Review: Green Lantern-Rebirth

October 1959; DC comics editor Julius Schwartz, writer John Broome and artist Gil Kane introduce a new, Silver Age version of a classic comic character to the world – The Green Lantern.

Gone is the magically powered Alan Scott (the Golden Age Green Lantern), replaced by a fighter/test pilot named Hal Jordan who is the first human being enlisted by an interstellar police force known as the ‘Green Lantern Corps’.  Assigned to patrol sector 2814 by the Guardians on OA, Hal Jordan is a hero.  That lasts until the 90’s when stuff starts to go wrong for old Hal.  First he gives up the ring for Carol Ferris, his long time love, only to find out she’s been living a double life.  He finds he way back to the ring and, after the Guardians disappear for a bit, forms a new Corps on earth with some friends.  When that goes sour, he goes back to being just another GL until his home city is destroyed, the Guardians return and put him on trial and he decides he’s had it and becomes something new and different: Parallax.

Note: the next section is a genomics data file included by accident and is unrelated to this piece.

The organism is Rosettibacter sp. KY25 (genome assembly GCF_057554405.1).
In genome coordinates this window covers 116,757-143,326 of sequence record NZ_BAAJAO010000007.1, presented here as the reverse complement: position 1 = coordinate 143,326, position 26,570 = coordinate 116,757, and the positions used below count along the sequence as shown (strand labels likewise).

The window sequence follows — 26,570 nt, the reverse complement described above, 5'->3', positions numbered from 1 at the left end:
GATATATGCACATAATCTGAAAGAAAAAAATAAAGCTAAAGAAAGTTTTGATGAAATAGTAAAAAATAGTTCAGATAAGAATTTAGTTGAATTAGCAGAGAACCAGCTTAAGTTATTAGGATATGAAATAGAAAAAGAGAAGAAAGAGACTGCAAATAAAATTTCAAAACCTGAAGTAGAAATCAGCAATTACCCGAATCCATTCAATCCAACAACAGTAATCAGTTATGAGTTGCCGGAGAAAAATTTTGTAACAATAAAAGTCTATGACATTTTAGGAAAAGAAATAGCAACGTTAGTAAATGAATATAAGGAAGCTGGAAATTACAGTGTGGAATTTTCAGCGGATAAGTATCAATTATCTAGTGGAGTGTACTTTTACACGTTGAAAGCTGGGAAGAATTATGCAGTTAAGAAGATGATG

As Parallax, Hal causes all sorts of trouble and becomes an enemy to just about everyone and everything.  Insane, he tries to rewrite history and it takes all the heroes around to stop him and kill him.  End of story, right?

Fraid not.

Hal’s spirit or soul becomes attached to or taken by The Spectre.  Normally a ‘spirit of vengeance’, the Spectre likes that Hal wants to make up for what he did as Parallax, so he/it decides to let Hal continue to try and redeem himself, which eventually leads to why we’re all here:

Green Lantern: Rebirth.

Rebirth is a trade paperback / graphic novel that brings together the 5 issue mini-series by Geoff Johns, Ethan Van Sciver & Prentis Rollins.

Paperback: 176 pages
Publisher: DC Comics; Trade Paper edition (March 28, 2007)

Keep in mind that I haven’t picked up a GL comic since Kyle Rayner took over in the 90’s.  Rayner is not a favorite of mine at all, as I’ve mentioned before, and really all of his stuff came after I stopped with the comics on account I needed to pay my bills and my comic book habit was interfering with that.   So, when I decided to pick up ‘Rebirth’, I wasn’t sure what to expect.  I knew the stuff above; that Jordan had gone nuts, that he’d died then come back, but didn’t know about the Spectre thing or that John Stewart was still running around with a ring.  Didn’t even know that Guy Gardner no longer had a ring and was, instead, some sort of ‘warrior’.

So no matter what happened, I had high hopes for something entertaining.  Sort of like seeing an old friend again after a long absence.  I wasn’t disappointed.

You can’t keep a good comic book character down

Comic book characters, like The Master from Doctor Who, just won’t stay dead no matter how many times or how many different ways you kill em.  That includes Hal Jordan.